Organised by the FIP Community Pharmacy Section in collaboration with FIP’s Industrial Pharmacy Section
ChairsUlf Janzon, Sveriges Farmaceuter, Sweden and Leonila Ocampo, Philippine Pharmacists Association, Philippines
Innovation is in pharmacist’s DNA. Innovation is a vehicle by which we improve patients’ quality of life, evolve the way we manage healthcare and benefit wider society. When a new innovative medicine is developed, education of healthcare professionals and pharmacist is required to ensure the appropriate use by patients in order to optimize treatments and outcomes and to reduce harm and risk. Collaboration is a key to the successful innovation so that the impact of the innovation of quality of life is positive.
Developing a health care system that supports innovations to reach market and ultimately the patient, while allowing patients at the center of their own care, has become a consistent goal of most governments. This becomes even more important as medicines are becoming highly complex and technologically advanced, sometimes associated with the high price tag as well.
Technology has the potential to change several aspects of healthcare from helping discover new treatments to managing how we deliver patient care. For example, technology like the internet of things and sensors is already showing potential for remotely monitoring patients. There is also scope for more tech partnerships with pharmaceutical industry to develop products that help to realize the vision of delivering personalized medicines.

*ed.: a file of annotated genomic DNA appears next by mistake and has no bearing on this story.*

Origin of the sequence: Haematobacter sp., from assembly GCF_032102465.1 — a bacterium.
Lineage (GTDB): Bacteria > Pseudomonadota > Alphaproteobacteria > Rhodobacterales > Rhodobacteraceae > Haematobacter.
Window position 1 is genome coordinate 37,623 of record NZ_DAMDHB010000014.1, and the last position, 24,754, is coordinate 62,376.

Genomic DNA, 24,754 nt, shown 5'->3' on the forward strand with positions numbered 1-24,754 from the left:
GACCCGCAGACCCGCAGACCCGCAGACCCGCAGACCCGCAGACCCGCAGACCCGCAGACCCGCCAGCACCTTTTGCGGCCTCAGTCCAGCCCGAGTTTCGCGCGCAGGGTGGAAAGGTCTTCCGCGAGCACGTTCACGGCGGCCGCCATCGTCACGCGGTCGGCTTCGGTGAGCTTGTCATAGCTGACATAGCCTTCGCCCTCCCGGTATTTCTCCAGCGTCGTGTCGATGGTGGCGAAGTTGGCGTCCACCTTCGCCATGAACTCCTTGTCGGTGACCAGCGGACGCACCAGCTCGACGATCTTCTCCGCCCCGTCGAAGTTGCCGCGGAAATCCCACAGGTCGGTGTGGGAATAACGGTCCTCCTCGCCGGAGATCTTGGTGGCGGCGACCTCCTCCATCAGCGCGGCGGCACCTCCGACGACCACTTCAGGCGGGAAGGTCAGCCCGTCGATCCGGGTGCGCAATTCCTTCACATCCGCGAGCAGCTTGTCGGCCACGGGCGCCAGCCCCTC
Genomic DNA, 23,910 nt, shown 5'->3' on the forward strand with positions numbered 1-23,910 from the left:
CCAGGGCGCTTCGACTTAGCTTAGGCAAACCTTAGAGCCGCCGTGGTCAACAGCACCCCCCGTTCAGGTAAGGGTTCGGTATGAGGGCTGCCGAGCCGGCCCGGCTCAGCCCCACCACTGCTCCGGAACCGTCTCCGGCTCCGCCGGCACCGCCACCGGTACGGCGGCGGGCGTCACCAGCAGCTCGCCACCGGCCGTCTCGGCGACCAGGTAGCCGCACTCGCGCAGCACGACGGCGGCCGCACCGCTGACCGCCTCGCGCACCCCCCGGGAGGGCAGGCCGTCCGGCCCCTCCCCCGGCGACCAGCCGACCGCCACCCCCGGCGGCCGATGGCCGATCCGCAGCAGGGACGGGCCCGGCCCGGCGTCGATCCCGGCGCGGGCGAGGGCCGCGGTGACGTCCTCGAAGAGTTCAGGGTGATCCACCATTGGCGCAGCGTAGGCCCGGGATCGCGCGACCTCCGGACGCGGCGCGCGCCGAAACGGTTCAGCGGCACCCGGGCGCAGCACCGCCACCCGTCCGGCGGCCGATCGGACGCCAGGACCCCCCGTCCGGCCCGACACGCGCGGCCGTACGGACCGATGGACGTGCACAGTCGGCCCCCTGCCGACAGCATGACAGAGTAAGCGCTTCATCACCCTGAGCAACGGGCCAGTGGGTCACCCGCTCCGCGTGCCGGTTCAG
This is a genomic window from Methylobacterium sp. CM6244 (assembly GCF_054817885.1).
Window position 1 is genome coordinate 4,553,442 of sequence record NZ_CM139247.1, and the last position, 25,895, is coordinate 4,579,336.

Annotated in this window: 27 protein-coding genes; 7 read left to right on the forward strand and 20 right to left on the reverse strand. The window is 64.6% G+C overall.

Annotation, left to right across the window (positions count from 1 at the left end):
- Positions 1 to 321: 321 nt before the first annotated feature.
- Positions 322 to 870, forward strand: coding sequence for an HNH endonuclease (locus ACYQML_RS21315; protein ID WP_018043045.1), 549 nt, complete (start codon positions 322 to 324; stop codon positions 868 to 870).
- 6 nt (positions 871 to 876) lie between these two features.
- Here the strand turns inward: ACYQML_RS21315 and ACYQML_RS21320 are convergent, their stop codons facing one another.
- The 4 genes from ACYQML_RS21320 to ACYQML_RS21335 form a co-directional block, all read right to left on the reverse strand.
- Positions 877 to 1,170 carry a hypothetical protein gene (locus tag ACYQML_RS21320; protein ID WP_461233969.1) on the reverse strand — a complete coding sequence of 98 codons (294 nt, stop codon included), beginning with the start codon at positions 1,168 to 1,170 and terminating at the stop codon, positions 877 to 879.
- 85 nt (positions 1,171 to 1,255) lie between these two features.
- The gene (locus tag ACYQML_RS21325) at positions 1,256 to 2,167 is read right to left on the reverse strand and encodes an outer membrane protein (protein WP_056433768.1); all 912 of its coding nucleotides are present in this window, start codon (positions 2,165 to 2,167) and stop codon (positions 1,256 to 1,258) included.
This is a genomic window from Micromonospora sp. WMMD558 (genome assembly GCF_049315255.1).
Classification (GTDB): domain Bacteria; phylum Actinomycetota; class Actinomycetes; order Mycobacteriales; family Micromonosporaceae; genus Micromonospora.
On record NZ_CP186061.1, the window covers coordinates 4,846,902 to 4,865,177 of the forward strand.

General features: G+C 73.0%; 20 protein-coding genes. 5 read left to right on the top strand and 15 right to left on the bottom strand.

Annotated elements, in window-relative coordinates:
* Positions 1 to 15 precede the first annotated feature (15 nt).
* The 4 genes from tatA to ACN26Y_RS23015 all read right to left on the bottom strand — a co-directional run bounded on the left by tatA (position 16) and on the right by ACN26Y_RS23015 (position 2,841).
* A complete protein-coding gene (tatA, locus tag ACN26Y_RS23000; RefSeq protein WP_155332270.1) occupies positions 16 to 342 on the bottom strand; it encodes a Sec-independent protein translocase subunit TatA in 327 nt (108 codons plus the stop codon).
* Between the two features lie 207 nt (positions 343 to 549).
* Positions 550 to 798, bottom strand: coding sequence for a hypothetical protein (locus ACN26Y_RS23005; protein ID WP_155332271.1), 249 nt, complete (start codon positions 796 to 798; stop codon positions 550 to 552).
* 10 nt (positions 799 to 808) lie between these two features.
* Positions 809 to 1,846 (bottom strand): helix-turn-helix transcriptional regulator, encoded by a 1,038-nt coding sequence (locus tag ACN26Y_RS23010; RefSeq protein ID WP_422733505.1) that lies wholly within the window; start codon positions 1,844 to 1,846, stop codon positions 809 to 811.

Patients are no longer content to be passive receivers of healthcare but instead want to shape it around their needs.Technology is likely to help in engaging with patients and they also are likely to benefit from the insights they have into the disease they are trying to treat. Collaborating with patients is said to lead to “better trials, better engagement, better communication throughout the entire life cycle of medicines—and ultimately better patient outcomes.
Traditionally, pharmaceutical companies may not have embraced collaborative working, but now it has become more common. With new technology, both for patients and medical staff and how diseases are becoming more sophisticated, collaboration between the patient, the pharmaceutical industry, healthcare professionals and pharmacists is the key.
09:00 – 09:10 Introduction by the chairs
09:10 – 09:45
1. Pipelines are full of new exciting medicines – How does the technology help in medicines development, and the way medical information reaches healthcare professionals and patients timely and accurately to improve their treatment and quality of life developed
Kerstin Wagner, Johnson & Johnson, USA
09:45 – 10:20
2. Hurdles to overcome to bring new innovative treatments for the use of governments and patients
Anne Lee, Scottish Medicines Consortium, UK
10:20 – 10:40 Coffee/tea break
10:40 – 11:15
3. Bridging the competence gap for pharmacists of new technologies
Debra Rowett, University of South Australia, Australia
11:15 – 11:50
4. The role of pharmacy in the successful delivery of advanced therapy medicinal products
Neil Watson, Pharmacy Directorate Royal Victoria Infirmary, UK
11:50 – 12:00 Conclusion by the chairs
At the end of this session, participants will be able to:
- Describe what value new technological innovations can have on the whole value chain: medicines development, pharmacists and physician tole and the patient
- Explore the value of having patients involved in the development of new medicines
- Understand the limitations the new innovative therapies might have from market access/pricing perspective
- Embrace the need for continuing education for pharmacists and their evolving role regarding new medicines